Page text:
Wednesday, June 27, 2007

Oueen of the mummies : Hatshepsut

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Egypt announced today the discovery of the long-lost mummy of Queen Hatshepsut, its most famous female pharaoh, billed as the most important find since the discovery of King Tutankhamun's tomb.

Egyptian antiquities chief Zahi Hawass told a packed news conference in Cairo that one of two mummies found in a tomb in the Valley of the Kings in Luxor about a century ago had been identified as Hatshepsut.

Hatshepsut, who ruled for 21 years from 1479 to 1458 BC, was one of the most powerful female monarchs of the ancient world, who declared herself pharaoh after the death of her husband-brother Tuthmosis II.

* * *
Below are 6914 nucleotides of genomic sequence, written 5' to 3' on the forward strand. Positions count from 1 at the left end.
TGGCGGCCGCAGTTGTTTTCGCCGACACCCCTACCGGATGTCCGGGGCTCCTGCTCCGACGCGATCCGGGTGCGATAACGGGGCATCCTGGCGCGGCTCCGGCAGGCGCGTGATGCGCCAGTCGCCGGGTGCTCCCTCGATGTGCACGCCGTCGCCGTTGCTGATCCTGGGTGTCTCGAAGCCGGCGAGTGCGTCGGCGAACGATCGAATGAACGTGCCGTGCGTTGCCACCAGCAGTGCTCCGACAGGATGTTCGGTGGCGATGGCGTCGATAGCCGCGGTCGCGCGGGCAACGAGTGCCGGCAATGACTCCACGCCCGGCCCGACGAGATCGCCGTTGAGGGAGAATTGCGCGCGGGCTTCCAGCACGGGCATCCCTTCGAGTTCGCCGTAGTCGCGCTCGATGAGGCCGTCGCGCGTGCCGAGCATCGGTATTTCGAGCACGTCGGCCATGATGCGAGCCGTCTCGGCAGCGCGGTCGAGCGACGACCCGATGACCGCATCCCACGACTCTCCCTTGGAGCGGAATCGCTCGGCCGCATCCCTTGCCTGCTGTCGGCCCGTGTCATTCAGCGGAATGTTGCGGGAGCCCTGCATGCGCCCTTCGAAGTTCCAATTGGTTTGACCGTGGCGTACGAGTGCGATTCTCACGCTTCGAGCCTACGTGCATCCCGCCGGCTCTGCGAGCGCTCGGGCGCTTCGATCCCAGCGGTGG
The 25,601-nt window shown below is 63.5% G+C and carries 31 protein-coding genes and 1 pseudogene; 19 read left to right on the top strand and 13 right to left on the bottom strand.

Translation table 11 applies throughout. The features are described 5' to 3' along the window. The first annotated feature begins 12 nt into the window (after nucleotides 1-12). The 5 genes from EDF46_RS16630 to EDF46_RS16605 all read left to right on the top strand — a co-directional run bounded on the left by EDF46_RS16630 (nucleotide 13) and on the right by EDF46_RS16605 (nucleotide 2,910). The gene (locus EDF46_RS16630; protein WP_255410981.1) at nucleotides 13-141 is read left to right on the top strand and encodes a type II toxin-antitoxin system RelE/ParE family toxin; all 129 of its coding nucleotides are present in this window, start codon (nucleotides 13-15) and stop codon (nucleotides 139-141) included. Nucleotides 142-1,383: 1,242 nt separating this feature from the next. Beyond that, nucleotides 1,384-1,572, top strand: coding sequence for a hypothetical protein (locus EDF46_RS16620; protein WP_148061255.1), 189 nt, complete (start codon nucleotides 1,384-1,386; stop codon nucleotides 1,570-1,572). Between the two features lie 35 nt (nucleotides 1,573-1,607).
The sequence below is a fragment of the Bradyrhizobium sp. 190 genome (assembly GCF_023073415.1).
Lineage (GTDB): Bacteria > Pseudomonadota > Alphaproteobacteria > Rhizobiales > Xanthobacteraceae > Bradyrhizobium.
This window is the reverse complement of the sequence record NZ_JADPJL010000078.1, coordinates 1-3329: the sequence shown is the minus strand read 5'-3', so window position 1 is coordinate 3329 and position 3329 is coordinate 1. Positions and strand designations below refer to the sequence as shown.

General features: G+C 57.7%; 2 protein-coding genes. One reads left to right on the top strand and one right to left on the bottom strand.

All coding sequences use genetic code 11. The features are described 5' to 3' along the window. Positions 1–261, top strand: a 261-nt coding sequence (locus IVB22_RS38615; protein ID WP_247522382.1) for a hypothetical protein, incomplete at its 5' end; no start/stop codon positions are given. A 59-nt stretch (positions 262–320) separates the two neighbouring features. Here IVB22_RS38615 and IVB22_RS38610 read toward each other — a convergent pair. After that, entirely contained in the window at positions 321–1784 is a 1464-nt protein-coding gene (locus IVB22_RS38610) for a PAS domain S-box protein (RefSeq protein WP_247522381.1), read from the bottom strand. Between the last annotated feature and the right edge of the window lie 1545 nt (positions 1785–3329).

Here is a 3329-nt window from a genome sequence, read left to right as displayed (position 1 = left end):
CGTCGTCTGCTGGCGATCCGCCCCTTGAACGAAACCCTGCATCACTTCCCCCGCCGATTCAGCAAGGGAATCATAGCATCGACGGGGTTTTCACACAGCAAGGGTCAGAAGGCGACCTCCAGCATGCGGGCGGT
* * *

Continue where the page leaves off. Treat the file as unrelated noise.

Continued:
The fabled queen, known for sporting a false beard, was identified thanks to a broken tooth, following scientific examinations of four mummies from the New Empire, the antiquities department said.

The US-based Discovery Channel had quoted Hawass before today's news conference describing the mummy as "the most important find in Egypt's Valley of the Kings since the discovery of Tutankhamun" in 1922.

Source : News

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